The Rise of Intelligent Middleware

Michael Vizard

The only time data has any real value is when it is compared with other data. Unfortunately, the data we usually need to compare is locked up in disparate applications. Through the adoption of various Web services and service-oriented architecture standards, however, we have made it easier to share data across enterprise applications.

But the process of integrating that data has not only been tedious, it still largely depends on processing the data within one application environment or another. Now there is a new approach from Informatica in which the SQL requests associated with integrating data are performed in transit by the middleware.

That has several interesting implications. First of all, it reduces the role of the enterprise application to being a place that stores and presents data. It also de-emphasizes the strategic role of the traditional SQL database, which might soon resume its traditional role of being the software that manages access to data storage. The high-value processing in which the data is actually compared to derive some real business value is moving to the middleware.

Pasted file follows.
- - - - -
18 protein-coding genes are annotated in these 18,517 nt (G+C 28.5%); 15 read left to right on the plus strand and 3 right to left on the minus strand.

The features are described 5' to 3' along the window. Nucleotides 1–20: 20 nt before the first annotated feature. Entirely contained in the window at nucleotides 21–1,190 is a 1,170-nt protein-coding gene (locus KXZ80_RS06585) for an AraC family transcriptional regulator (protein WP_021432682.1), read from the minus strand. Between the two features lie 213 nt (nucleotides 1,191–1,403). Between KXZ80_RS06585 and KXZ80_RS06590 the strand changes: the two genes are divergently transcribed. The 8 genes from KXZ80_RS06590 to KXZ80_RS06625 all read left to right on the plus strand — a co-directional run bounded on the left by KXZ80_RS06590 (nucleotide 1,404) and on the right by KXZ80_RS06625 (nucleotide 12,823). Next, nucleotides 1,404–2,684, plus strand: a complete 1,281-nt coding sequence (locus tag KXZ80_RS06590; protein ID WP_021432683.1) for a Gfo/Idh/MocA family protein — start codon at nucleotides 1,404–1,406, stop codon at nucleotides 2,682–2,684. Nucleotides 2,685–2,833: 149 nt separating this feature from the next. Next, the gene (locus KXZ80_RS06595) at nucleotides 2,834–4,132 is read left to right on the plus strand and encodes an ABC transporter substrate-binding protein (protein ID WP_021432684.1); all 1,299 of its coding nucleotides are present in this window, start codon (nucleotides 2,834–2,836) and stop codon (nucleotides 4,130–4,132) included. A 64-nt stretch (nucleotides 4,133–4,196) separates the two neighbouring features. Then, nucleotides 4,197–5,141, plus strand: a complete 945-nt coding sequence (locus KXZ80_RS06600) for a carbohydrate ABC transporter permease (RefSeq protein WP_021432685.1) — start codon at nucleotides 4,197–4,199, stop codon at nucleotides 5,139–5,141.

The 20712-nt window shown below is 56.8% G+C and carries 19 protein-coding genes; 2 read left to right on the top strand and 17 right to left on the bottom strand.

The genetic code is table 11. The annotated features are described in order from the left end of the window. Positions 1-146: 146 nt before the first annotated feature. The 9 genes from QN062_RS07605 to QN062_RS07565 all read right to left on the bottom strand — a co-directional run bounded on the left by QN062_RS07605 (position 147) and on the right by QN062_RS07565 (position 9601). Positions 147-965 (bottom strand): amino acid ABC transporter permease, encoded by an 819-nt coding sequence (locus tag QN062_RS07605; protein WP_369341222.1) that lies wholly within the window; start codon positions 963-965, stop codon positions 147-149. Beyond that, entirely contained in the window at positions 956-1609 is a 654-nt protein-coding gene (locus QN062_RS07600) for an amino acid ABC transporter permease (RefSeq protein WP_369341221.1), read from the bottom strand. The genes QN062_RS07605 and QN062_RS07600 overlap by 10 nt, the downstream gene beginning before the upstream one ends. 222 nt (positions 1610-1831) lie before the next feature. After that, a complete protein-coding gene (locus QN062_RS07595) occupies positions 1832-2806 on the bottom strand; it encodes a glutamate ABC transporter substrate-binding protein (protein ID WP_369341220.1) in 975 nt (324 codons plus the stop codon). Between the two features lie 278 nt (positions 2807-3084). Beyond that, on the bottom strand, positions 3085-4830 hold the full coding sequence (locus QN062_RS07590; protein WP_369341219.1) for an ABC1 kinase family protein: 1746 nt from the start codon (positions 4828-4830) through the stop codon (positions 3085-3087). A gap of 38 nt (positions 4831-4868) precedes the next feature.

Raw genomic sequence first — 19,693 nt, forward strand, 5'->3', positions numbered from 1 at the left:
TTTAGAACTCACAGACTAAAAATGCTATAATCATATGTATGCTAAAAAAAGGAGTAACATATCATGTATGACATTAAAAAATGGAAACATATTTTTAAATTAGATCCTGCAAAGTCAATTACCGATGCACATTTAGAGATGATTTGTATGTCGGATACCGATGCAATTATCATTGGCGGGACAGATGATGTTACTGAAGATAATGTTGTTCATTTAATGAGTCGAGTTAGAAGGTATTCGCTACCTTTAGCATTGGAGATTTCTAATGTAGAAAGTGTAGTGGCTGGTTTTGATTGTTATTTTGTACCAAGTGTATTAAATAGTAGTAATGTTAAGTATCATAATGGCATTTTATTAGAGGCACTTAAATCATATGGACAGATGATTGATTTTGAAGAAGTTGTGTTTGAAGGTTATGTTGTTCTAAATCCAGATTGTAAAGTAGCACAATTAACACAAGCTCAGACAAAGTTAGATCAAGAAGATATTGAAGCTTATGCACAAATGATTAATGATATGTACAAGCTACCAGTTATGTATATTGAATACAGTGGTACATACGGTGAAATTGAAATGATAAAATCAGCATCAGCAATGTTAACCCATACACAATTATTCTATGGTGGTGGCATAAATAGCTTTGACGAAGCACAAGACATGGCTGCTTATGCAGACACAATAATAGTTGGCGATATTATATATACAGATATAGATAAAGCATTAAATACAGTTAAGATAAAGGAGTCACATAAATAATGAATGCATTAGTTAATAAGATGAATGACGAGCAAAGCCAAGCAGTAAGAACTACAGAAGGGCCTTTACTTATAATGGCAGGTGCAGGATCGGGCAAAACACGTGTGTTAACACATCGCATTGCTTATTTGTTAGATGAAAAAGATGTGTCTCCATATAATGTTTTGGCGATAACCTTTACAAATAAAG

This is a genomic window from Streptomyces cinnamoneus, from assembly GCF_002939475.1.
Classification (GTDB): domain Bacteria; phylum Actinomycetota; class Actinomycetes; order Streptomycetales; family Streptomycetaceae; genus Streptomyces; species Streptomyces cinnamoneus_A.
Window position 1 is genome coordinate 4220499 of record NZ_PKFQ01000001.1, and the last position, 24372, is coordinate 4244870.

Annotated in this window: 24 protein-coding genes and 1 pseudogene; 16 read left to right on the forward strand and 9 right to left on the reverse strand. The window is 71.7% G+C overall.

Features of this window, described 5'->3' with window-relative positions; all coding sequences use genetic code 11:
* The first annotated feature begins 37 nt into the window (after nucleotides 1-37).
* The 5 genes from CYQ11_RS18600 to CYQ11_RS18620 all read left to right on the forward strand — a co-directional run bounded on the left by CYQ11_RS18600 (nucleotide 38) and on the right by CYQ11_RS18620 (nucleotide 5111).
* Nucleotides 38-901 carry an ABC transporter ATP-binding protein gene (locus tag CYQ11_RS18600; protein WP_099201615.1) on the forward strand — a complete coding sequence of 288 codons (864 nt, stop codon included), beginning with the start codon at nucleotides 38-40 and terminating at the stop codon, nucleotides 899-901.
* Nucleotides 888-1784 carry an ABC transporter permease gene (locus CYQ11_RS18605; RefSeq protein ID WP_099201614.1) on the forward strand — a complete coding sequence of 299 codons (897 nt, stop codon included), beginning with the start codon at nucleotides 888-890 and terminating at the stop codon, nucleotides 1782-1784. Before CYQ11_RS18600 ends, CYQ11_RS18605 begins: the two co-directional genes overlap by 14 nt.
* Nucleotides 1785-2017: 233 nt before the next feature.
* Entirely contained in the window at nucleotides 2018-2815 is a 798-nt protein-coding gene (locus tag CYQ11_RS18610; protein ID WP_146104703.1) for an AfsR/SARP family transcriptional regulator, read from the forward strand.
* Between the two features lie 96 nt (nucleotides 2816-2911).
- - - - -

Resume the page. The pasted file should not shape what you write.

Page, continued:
Companies such as Informatica say this is desirable because if they can process SQL requests in transit, the speed at which various business intelligence processes can be delivered will be that much faster. As companies increasingly discover that it is in comparing of data, versus the storing and processing of it, that adds value to the business process, the need to deliver that information faster will dramatically increase.

Businesses are making strategic decisions faster than ever. These decisions might not be taking place in real time, but they are taking place in a matter of minutes. To facilitate that, business executives want direct access to the most current and relevant data, which means not waiting for some data warehouse to be updated every 24 hours. They want access to production data as much as possible.

The IT organization that best provides that capability positions its company to be not only be more responsive to the business of the day, but also to serve the customer better. The IT organization that is oblivious to these changing business dynamics will soon find itself being asked why the company as a whole seems to be outmaneuvered at almost every turn because of a lack of relevant information.

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